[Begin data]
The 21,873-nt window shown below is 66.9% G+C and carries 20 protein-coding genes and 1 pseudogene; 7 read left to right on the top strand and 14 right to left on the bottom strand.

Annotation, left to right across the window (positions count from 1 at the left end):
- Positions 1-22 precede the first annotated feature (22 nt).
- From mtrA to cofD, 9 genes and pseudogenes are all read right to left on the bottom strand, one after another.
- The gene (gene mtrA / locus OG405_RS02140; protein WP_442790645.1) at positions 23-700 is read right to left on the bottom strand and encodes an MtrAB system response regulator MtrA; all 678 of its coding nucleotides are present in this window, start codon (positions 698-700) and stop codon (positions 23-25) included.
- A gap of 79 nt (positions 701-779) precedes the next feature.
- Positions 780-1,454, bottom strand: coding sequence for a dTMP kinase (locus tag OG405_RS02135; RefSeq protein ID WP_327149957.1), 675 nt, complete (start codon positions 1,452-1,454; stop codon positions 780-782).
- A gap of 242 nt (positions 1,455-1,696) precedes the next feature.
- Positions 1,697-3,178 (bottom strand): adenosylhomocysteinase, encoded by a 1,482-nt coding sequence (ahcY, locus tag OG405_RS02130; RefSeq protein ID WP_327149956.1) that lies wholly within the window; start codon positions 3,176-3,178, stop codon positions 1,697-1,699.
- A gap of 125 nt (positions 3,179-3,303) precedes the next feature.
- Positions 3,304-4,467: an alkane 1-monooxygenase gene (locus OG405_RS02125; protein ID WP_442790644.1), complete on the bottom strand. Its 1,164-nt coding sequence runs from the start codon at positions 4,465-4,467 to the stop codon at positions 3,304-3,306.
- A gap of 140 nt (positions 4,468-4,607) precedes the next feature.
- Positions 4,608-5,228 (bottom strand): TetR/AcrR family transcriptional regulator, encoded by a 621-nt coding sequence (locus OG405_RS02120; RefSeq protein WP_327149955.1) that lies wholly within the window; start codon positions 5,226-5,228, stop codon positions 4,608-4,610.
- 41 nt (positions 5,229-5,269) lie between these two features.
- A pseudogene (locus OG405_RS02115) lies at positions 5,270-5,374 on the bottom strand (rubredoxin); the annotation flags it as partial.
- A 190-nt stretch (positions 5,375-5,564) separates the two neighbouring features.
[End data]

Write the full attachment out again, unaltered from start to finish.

The 21,873-nt window shown below is 66.9% G+C and carries 20 protein-coding genes and 1 pseudogene; 7 read left to right on the top strand and 14 right to left on the bottom strand.

Annotation, left to right across the window (positions count from 1 at the left end):
- Positions 1-22 precede the first annotated feature (22 nt).
- From mtrA to cofD, 9 genes and pseudogenes are all read right to left on the bottom strand, one after another.
- The gene (gene mtrA / locus OG405_RS02140; protein WP_442790645.1) at positions 23-700 is read right to left on the bottom strand and encodes an MtrAB system response regulator MtrA; all 678 of its coding nucleotides are present in this window, start codon (positions 698-700) and stop codon (positions 23-25) included.
- A gap of 79 nt (positions 701-779) precedes the next feature.
- Positions 780-1,454, bottom strand: coding sequence for a dTMP kinase (locus tag OG405_RS02135; RefSeq protein ID WP_327149957.1), 675 nt, complete (start codon positions 1,452-1,454; stop codon positions 780-782).
- A gap of 242 nt (positions 1,455-1,696) precedes the next feature.
- Positions 1,697-3,178 (bottom strand): adenosylhomocysteinase, encoded by a 1,482-nt coding sequence (ahcY, locus tag OG405_RS02130; RefSeq protein ID WP_327149956.1) that lies wholly within the window; start codon positions 3,176-3,178, stop codon positions 1,697-1,699.
- A gap of 125 nt (positions 3,179-3,303) precedes the next feature.
- Positions 3,304-4,467: an alkane 1-monooxygenase gene (locus OG405_RS02125; protein ID WP_442790644.1), complete on the bottom strand. Its 1,164-nt coding sequence runs from the start codon at positions 4,465-4,467 to the stop codon at positions 3,304-3,306.
- A gap of 140 nt (positions 4,468-4,607) precedes the next feature.
- Positions 4,608-5,228 (bottom strand): TetR/AcrR family transcriptional regulator, encoded by a 621-nt coding sequence (locus OG405_RS02120; RefSeq protein WP_327149955.1) that lies wholly within the window; start codon positions 5,226-5,228, stop codon positions 4,608-4,610.
- 41 nt (positions 5,229-5,269) lie between these two features.
- A pseudogene (locus OG405_RS02115) lies at positions 5,270-5,374 on the bottom strand (rubredoxin); the annotation flags it as partial.
- A 190-nt stretch (positions 5,375-5,564) separates the two neighbouring features.